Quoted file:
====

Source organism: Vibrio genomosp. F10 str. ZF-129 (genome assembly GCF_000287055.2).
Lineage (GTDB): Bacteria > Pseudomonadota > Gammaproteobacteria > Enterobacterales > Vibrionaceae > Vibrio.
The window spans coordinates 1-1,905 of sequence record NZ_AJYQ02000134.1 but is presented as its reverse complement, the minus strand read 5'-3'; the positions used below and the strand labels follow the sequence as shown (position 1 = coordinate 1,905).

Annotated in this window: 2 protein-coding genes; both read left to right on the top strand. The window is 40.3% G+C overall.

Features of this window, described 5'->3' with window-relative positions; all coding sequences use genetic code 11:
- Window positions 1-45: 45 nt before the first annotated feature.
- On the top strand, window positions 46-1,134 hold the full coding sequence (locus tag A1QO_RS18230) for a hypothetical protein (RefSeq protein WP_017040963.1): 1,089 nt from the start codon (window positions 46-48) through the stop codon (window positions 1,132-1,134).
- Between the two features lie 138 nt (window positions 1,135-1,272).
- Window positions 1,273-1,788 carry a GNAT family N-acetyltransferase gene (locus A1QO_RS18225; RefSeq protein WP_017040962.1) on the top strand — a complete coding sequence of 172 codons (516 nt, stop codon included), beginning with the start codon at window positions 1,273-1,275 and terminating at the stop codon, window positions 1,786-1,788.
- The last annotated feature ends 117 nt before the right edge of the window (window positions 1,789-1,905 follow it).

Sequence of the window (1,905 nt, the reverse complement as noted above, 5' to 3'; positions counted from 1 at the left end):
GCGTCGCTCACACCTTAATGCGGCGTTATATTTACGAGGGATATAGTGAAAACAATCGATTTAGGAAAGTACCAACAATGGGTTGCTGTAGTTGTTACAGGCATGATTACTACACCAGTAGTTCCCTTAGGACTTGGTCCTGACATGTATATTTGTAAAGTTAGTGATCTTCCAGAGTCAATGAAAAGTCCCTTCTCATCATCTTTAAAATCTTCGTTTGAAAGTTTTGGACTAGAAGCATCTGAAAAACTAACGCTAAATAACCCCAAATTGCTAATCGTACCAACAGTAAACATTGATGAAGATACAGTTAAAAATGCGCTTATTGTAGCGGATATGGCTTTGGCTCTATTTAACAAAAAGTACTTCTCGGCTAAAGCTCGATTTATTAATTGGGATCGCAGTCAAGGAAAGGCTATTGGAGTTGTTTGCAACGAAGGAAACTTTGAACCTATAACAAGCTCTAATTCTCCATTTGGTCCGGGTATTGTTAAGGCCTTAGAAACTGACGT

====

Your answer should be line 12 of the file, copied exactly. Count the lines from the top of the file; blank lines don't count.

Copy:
GCGTCGCTCACACCTTAATGCGGCGTTATATTTACGAGGGATATAGTGAAAACAATCGATTTAGGAAAGTACCAACAATGGGTTGCTGTAGTTGTTACAGGCATGATTACTACACCAGTAGTTCCCTTAGGACTTGGTCCTGACATGTATATTTGTAAAGTTAGTGATCTTCCAGAGTCAATGAAAAGTCCCTTCTCATCATCTTTAAAATCTTCGTTTGAAAGTTTTGGACTAGAAGCATCTGAAAAACTAACGCTAAATAACCCCAAATTGCTAATCGTACCAACAGTAAACATTGATGAAGATACAGTTAAAAATGCGCTTATTGTAGCGGATATGGCTTTGGCTCTATTTAACAAAAAGTACTTCTCGGCTAAAGCTCGATTTATTAATTGGGATCGCAGTCAAGGAAAGGCTATTGGAGTTGTTTGCAACGAAGGAAACTTTGAACCTATAACAAGCTCTAATTCTCCATTTGGTCCGGGTATTGTTAAGGCCTTAGAAACTGACGT